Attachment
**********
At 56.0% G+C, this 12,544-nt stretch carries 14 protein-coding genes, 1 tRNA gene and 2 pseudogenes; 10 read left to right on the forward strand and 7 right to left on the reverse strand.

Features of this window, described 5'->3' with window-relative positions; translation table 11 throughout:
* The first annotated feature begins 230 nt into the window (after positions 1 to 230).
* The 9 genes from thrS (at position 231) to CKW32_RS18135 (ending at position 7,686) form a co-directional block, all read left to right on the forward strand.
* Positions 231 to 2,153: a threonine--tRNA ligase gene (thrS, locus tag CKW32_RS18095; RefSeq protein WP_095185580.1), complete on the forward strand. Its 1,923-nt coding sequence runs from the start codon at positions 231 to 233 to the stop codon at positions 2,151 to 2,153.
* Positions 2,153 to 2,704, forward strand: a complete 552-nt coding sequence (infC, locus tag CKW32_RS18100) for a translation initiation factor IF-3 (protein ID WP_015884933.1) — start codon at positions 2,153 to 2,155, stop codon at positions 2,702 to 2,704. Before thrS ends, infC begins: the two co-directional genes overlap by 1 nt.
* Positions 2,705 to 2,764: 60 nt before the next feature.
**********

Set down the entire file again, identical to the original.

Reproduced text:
At 56.0% G+C, this 12,544-nt stretch carries 14 protein-coding genes, 1 tRNA gene and 2 pseudogenes; 10 read left to right on the forward strand and 7 right to left on the reverse strand.

Features of this window, described 5'->3' with window-relative positions; translation table 11 throughout:
* The first annotated feature begins 230 nt into the window (after positions 1 to 230).
* The 9 genes from thrS (at position 231) to CKW32_RS18135 (ending at position 7,686) form a co-directional block, all read left to right on the forward strand.
* Positions 231 to 2,153: a threonine--tRNA ligase gene (thrS, locus tag CKW32_RS18095; RefSeq protein WP_095185580.1), complete on the forward strand. Its 1,923-nt coding sequence runs from the start codon at positions 231 to 233 to the stop codon at positions 2,151 to 2,153.
* Positions 2,153 to 2,704, forward strand: a complete 552-nt coding sequence (infC, locus tag CKW32_RS18100) for a translation initiation factor IF-3 (protein ID WP_015884933.1) — start codon at positions 2,153 to 2,155, stop codon at positions 2,702 to 2,704. Before thrS ends, infC begins: the two co-directional genes overlap by 1 nt.
* Positions 2,705 to 2,764: 60 nt before the next feature.